Siddhesh Joshi

Sandy Frank

Occupation  Television producer
Name  Sandy Frank
Role  Television producer

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Known for  Founder of Sandy Frank Entertainment
Shows  In Living Color, The 1/2 Hour News Hour
Movies  Saru No Gundan, Gamera vs Guiron, Gamera vs Gyaos, Gamera vs Zigra, Per Aspera Ad Astra
Similar People  Noriaki Yuasa, Masaichi Nagata, Tatsuo Yoshida, Richard Viktorov, Bret Morrison

Sandy Frank is an American television producer, distributor, and marketer of TV shows to US networks.


Sandy Frank Sandy Frank Never Pitched Someone Who Couldnt Give Him An Order

Early life and career

Sandy Frank TV producer model wife assault each other NY Daily News

Frank started his career as a sales executive for Paramount Pictures, subsequently moving on to Guild Films, and NBC television. Later, he was Senior Vice President of Worldwide Sales with the television division of the Wrather Corporation, which produced and distributed the Lassie and Lone Ranger TV programs.

In 1964, he opened his first company, Sandy Frank Program Sales Inc., and his first distribution successes were You Asked For It and Lassie (which he had acquired the rights for from the Wrather Corp.).

Sandy Frank Entertainment

Among the programs Frank's company produced or distributed were Name that Tune (1974-1980), Face the Music (1980-1981), The New Treasure Hunt (1973-1977), The Bobby Vinton Show (1975-1978), Bill Cosby Show (1969-1971), The Dating Game (1973-1974), and Lee Mendelson's Superstar Specials.

Sandy Frank later produced and distributed Name That Tune and Battle of the Planets. Frank was also the leading distributor of travel adventure shows including America, High and Wild, Across the Seven Seas, The Traveler and American West

The company obtained rights and provided English dubbing for the entire line of Daiei monster films ca. 1966. However, due to the constraints of airing in the then-new UHF television "movie of the week" format, the English versions are substantially shortened from the Japanese originals. Many of these films have now lapsed to the public domain. The Sandy Frank dubs are considered an early part of the heritage of animated films from Japan that eventually led to the anime boom of the 2000s.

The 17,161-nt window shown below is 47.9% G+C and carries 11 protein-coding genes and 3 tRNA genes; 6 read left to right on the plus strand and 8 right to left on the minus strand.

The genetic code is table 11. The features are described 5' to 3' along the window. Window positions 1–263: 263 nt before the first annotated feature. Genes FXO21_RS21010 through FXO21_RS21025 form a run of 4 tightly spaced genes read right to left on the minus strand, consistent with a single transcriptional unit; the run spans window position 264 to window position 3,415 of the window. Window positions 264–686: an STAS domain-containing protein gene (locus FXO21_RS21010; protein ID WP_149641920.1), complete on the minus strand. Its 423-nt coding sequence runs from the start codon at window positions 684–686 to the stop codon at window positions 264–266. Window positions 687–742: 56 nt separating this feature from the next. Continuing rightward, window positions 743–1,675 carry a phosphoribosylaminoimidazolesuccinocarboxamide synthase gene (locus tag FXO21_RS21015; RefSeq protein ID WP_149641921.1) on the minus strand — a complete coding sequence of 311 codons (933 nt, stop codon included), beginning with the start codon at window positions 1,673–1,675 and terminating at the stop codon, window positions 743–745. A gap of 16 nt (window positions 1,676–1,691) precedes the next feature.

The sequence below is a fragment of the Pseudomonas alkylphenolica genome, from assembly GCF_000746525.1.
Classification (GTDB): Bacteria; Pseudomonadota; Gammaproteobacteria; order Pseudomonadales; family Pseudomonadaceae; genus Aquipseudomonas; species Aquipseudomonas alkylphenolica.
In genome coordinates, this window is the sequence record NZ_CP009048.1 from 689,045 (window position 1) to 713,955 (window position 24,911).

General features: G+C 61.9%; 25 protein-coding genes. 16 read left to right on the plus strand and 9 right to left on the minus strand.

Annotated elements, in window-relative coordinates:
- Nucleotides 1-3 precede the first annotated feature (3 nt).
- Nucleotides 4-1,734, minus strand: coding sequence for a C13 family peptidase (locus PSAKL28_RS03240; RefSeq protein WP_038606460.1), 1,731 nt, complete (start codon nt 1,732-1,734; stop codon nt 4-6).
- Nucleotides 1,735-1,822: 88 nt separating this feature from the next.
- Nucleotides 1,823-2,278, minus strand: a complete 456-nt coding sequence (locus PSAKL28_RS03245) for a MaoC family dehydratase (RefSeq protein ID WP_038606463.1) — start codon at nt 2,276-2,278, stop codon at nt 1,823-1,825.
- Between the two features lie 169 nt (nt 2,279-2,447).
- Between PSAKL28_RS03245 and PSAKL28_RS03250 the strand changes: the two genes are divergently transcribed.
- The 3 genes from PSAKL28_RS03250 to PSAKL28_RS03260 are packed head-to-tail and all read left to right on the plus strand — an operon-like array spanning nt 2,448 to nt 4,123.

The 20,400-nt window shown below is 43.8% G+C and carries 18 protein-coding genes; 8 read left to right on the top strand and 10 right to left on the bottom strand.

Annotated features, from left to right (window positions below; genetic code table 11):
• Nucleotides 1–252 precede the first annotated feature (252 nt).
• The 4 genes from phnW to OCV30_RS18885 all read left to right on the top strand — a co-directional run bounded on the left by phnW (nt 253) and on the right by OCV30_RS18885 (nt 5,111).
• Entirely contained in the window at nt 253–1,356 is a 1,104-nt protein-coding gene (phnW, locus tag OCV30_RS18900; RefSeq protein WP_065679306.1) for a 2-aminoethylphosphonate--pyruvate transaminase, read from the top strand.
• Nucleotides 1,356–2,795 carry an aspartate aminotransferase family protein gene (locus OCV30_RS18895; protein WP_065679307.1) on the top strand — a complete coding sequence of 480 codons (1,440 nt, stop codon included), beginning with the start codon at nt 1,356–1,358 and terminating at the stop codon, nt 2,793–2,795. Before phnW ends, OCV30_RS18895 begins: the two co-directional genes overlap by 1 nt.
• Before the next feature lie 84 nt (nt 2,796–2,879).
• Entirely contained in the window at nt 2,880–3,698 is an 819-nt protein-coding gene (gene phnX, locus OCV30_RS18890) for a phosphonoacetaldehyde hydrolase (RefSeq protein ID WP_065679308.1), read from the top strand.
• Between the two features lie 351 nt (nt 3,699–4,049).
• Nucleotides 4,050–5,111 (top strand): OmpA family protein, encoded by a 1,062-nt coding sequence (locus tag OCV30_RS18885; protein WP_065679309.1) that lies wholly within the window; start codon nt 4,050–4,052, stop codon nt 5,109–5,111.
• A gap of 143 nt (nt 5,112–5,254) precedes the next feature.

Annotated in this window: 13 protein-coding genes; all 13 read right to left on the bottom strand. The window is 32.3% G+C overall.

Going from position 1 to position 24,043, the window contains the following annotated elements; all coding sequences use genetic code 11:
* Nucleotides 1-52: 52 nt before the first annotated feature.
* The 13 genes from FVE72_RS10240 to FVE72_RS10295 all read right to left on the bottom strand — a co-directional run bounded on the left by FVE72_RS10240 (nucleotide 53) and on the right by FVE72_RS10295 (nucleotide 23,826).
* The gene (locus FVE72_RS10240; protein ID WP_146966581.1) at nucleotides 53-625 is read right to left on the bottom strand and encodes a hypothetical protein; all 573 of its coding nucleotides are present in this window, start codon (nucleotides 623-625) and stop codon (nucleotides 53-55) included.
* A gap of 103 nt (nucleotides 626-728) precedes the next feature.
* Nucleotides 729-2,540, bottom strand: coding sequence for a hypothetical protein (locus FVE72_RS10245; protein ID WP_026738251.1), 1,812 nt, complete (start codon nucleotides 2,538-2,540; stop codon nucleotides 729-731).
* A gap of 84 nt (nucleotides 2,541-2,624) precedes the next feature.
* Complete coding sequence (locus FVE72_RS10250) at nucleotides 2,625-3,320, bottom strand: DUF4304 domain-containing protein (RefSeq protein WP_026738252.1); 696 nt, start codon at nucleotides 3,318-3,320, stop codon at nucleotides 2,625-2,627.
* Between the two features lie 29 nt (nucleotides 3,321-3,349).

In 1972 the cover of Broadcasting read: "Sandy Frank Film Syndication, Inc. sets a new syndication sales record with The Parent Game: 125 markets sold in just 100 days of selling"

Battle of the Planets

In April 1977 Frank attended the MIP-TV conference in Cannes. It was here Frank first encountered the Japanese animation ‘’Gatchaman’’ from producer Tatsunoko Production run by the Yoshida brothers. Frank committed to release the series in the U.S. after he saw the success of Star Wars in May 1977. Battle of the Planets is the title of American adaptation of this series created by Frank. Frank authorized new footage and hired writers to add dialogue to fit the look of the animation, without reference to original scripts. Of the 105 original Gatchaman episodes, 85 were used in the Battle of the Planets adaptation produced by Sandy Frank Entertainment in 1978.

Mystery Science Theater 3000

Frank's company is also well known for its frequent appearances on Mystery Science Theater 3000, where some of the company's dubs of Japanese films were lampooned, including in a song titled "The Sandy Frank Song".

Later career

In 2000, NATPE, the professional organization of television program executives, featured Frank in the video The Legends of Syndication, an overview of the history of syndicated media selling.

Frank formed alliances in 2011 with a number of companies such as The Asylum in the USA and Sony in other countries. Currently, SFE is marketing Dangerous Minds (hosted by Rudy Giuliani) for Primetime Network, You Asked for It for Prime Time Network, and Face the Music which is being re-launched in a new prime time version.

Film tax credit suit

In 2011 Frank filed suit against the denial of a tax credit to his production under Michigan's system of offering of up to 42% tax credits for the production of films in Michigan. The films supported are subject to restrictions such as that Michigan residents must be portrayed in a positive way, and game shows are not supported. Frank described his show as a reality show about the making of a game show, and said that he made commitments of $350,000 after being told by state officials that his show would qualify for the credit, which was denied in 2009. The lawsuit claimed the restrictions were enforced arbitrarily, as other shows about competitions including Crash Course and The Wedding Day had received state support, as had potentially negative depictions in Hung, A Very Harold & Kumar 3D Christmas, and Up In The Air. According to The Hollywood Reporter, Sandy Frank Productions claimed "violations of Michigan's film tax credit law, Michigan's administrative procedures act, unjust enrichment, breach of contract, fraud, misrepresentation, and violation of equal protection and due process under the 14th Amendment to the U.S. Constitution." A federal district court judge dismissed the complaint on January 4, 2012.


Sandy Frank Wikipedia

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